The number of these free site has grown these last years, I think the latest is https://unsplash.com
« Last Edit: April 29, 2018, 14:01 by Dodie »

« Reply #29 on: April 29, 2018, 16:04 »
+4

That's what really matters to you, which is fine for you and others with the same mindset.
That's not what really matters to everyone else, who may have a living elsewhere and no possible interest in all the hassle which arises from selling stock.
That is true.

Also there are many pro photographers who share samwagner10's point of view, offering their work or part of it for free without likes and comments, not even credit is required.

The number of these free site has grown these last years, I think the latest is https://unsplash.com

Here, that's the real race to the bottom.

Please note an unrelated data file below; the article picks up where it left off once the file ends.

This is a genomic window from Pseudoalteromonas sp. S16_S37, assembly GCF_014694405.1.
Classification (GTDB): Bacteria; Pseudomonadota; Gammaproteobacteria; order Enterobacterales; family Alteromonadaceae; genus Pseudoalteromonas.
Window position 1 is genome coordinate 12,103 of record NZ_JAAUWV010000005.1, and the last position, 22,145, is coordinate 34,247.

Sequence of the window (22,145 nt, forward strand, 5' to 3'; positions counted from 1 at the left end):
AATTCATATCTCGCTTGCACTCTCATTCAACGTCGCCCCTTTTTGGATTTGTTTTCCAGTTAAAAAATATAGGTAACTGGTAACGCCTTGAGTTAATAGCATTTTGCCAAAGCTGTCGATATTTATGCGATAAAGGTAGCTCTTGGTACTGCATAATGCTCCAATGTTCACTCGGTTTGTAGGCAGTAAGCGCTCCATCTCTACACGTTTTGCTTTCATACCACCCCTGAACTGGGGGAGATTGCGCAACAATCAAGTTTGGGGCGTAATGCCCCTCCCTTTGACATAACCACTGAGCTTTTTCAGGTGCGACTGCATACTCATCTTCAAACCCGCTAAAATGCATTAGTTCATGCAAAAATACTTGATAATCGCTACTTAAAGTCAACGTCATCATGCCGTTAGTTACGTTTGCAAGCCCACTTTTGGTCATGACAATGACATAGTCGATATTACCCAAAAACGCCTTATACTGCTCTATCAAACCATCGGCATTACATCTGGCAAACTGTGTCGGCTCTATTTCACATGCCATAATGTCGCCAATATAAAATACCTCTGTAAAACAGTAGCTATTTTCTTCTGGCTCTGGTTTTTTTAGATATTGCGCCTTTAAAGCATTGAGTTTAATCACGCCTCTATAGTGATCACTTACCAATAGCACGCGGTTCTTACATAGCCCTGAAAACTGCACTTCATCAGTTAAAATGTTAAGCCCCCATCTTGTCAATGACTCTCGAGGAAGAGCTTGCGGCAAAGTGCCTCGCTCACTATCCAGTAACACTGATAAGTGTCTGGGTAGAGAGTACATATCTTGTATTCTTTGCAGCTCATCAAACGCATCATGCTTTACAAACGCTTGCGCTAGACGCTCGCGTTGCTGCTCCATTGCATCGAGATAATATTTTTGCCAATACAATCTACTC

These are not pros, but attention seekers.
If you agree with this behaviour, you have no right to complain about decreasing royalties and contributor mistreatment by various agencies. 2 cents a photo from IS is infinitely better than zero from Flickr or Unsplash. You can't have it both ways.

I understand pros offering free stuff when they branched into tutoring aiming to take advantage of this ever growing number of wannabes dreaming about being "artists". These are smart business men and women.

When it comes to Flickroos & Co, I don't even see this as charity. It is clearly more about egos, bragging and fishing for compliments than anything else.

Again, the best compliment you can get is to see your photo bought 1,000 times, being used in the real economy, by real customers who liked it enough to pay real money for it.
« Last Edit: April 29, 2018, 16:42 by Zero Talent »

ShadySue

« Reply #30 on: April 29, 2018, 16:39 »
0